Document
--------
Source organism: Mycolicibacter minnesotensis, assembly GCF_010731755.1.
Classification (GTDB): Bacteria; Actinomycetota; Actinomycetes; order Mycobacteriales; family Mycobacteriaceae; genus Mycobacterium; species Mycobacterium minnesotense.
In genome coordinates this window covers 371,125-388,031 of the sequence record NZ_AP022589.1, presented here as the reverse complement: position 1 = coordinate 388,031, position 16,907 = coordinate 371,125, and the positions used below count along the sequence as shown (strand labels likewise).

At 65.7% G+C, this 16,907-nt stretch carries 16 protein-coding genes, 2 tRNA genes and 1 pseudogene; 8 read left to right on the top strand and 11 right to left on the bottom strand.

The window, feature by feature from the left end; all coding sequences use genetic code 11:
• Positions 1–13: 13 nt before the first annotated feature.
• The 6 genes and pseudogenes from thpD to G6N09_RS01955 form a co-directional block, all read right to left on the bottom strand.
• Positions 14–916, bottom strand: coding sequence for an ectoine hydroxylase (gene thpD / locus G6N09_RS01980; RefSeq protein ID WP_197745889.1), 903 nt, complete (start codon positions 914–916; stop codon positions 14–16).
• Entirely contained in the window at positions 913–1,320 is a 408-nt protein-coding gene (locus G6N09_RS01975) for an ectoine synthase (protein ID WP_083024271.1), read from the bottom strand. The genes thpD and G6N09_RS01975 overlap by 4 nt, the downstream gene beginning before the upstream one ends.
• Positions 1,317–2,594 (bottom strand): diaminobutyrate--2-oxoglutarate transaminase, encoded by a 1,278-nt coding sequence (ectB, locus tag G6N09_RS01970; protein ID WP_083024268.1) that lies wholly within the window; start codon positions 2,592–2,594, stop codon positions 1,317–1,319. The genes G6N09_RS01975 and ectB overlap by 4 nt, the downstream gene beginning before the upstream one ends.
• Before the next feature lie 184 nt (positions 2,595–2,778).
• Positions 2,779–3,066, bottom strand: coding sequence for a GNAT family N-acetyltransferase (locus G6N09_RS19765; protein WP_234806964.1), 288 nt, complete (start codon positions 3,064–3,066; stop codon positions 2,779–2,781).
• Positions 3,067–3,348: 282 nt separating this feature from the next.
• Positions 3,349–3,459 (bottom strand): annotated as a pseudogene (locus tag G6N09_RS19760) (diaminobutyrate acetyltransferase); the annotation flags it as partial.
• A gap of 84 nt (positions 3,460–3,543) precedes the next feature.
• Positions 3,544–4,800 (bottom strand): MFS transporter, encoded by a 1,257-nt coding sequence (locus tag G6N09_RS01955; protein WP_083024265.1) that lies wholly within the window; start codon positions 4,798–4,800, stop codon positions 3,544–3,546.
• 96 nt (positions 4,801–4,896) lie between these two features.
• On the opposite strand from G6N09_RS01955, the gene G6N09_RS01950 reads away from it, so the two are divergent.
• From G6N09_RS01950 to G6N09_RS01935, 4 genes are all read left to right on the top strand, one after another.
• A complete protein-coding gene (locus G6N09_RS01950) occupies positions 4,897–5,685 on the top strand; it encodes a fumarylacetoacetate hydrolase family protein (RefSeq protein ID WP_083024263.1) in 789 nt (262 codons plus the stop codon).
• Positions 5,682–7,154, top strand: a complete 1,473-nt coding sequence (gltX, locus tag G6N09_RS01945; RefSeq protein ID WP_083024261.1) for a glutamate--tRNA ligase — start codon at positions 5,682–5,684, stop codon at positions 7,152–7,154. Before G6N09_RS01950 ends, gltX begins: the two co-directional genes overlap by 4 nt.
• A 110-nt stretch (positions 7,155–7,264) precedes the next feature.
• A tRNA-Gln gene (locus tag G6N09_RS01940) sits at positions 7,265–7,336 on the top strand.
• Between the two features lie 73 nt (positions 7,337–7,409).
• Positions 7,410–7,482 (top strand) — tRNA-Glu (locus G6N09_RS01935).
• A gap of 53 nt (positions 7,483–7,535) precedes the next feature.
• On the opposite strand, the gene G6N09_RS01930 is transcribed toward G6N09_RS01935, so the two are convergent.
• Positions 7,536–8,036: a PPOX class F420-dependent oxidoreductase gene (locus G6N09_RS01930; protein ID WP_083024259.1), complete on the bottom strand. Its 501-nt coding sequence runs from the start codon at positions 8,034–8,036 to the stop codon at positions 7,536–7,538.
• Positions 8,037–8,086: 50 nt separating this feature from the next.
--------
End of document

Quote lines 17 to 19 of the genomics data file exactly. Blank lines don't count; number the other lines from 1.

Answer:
• 96 nt (positions 4,801–4,896) lie between these two features.
• On the opposite strand from G6N09_RS01955, the gene G6N09_RS01950 reads away from it, so the two are divergent.
• From G6N09_RS01950 to G6N09_RS01935, 4 genes are all read left to right on the top strand, one after another.